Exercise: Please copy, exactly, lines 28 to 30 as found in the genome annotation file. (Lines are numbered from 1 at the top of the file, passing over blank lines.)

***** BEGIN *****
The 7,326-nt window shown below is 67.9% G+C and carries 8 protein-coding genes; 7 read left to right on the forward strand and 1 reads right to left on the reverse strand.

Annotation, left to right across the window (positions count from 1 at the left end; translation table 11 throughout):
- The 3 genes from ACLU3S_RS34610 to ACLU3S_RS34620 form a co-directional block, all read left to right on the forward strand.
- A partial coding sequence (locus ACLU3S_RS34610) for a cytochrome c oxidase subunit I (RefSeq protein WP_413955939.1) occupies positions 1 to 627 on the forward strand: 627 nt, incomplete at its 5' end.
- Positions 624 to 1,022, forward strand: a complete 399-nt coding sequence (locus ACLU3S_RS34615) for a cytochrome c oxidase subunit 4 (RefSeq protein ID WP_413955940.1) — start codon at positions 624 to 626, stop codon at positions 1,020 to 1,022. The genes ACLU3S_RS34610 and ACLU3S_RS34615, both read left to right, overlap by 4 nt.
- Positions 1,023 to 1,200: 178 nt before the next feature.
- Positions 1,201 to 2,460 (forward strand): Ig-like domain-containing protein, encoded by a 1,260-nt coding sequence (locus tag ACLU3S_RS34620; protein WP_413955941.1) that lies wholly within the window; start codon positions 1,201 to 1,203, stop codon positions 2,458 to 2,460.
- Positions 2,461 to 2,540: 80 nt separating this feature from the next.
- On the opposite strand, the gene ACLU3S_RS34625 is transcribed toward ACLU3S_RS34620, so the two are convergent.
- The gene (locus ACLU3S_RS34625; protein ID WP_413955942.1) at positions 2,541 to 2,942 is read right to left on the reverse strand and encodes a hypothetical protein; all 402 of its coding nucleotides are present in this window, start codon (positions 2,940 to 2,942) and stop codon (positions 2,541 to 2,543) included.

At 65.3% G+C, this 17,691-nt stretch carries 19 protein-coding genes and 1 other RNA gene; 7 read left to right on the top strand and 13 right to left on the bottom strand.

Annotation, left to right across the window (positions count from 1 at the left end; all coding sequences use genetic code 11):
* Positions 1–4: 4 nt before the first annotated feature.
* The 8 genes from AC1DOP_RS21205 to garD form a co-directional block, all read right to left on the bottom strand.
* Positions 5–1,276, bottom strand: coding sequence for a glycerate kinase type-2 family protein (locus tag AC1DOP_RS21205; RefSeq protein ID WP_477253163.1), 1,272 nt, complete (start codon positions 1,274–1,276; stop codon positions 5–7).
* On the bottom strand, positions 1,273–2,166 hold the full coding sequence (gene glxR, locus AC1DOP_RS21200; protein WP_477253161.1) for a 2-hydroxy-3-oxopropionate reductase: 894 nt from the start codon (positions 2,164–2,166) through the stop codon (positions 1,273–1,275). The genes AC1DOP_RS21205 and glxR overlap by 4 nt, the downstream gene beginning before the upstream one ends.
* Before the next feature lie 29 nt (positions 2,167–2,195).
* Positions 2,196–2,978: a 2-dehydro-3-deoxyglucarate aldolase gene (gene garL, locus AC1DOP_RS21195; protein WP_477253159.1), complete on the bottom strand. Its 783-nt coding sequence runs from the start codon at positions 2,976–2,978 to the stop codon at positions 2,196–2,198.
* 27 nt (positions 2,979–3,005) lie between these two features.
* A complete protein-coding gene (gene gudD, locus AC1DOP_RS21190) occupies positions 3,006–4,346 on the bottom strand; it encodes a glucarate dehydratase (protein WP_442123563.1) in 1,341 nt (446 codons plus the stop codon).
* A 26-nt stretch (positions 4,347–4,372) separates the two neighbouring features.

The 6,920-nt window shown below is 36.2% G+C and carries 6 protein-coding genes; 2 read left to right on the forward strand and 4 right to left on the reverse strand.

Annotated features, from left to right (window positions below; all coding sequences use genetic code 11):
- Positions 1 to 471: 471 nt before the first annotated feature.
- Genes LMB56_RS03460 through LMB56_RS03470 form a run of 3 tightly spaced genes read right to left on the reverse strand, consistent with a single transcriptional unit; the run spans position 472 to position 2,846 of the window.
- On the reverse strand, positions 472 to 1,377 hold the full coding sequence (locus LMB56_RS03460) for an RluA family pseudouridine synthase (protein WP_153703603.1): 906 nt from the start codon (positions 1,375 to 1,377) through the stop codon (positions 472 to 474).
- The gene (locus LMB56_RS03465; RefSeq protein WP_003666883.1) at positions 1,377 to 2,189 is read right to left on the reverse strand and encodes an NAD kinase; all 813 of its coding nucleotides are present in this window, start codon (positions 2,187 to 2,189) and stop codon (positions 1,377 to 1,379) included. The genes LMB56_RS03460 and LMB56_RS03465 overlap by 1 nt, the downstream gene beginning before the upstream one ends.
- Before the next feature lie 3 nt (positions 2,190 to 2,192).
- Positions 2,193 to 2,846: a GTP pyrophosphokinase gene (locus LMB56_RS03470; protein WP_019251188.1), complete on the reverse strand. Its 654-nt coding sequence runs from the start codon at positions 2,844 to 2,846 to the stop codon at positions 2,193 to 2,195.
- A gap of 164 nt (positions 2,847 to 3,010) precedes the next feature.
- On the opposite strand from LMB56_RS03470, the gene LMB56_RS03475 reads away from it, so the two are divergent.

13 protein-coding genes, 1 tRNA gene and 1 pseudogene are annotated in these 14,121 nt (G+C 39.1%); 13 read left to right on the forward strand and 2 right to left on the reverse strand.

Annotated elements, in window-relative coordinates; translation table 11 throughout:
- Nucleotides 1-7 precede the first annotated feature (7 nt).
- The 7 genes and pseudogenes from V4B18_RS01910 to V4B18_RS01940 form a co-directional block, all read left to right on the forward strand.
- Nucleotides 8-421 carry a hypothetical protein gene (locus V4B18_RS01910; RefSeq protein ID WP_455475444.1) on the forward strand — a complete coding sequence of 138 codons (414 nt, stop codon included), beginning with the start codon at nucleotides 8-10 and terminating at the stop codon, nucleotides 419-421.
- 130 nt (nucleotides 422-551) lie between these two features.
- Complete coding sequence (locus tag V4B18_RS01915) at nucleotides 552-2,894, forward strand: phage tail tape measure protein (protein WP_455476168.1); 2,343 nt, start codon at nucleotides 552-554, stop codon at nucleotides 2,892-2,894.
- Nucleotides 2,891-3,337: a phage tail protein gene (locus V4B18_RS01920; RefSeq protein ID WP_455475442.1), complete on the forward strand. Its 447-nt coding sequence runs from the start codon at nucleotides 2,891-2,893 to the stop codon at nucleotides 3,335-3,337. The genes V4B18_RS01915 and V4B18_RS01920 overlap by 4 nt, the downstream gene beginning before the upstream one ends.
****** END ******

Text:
- Before the next feature lie 3 nt (positions 2,190 to 2,192).
- Positions 2,193 to 2,846: a GTP pyrophosphokinase gene (locus LMB56_RS03470; protein WP_019251188.1), complete on the reverse strand. Its 654-nt coding sequence runs from the start codon at positions 2,844 to 2,846 to the stop codon at positions 2,193 to 2,195.
- A gap of 164 nt (positions 2,847 to 3,010) precedes the next feature.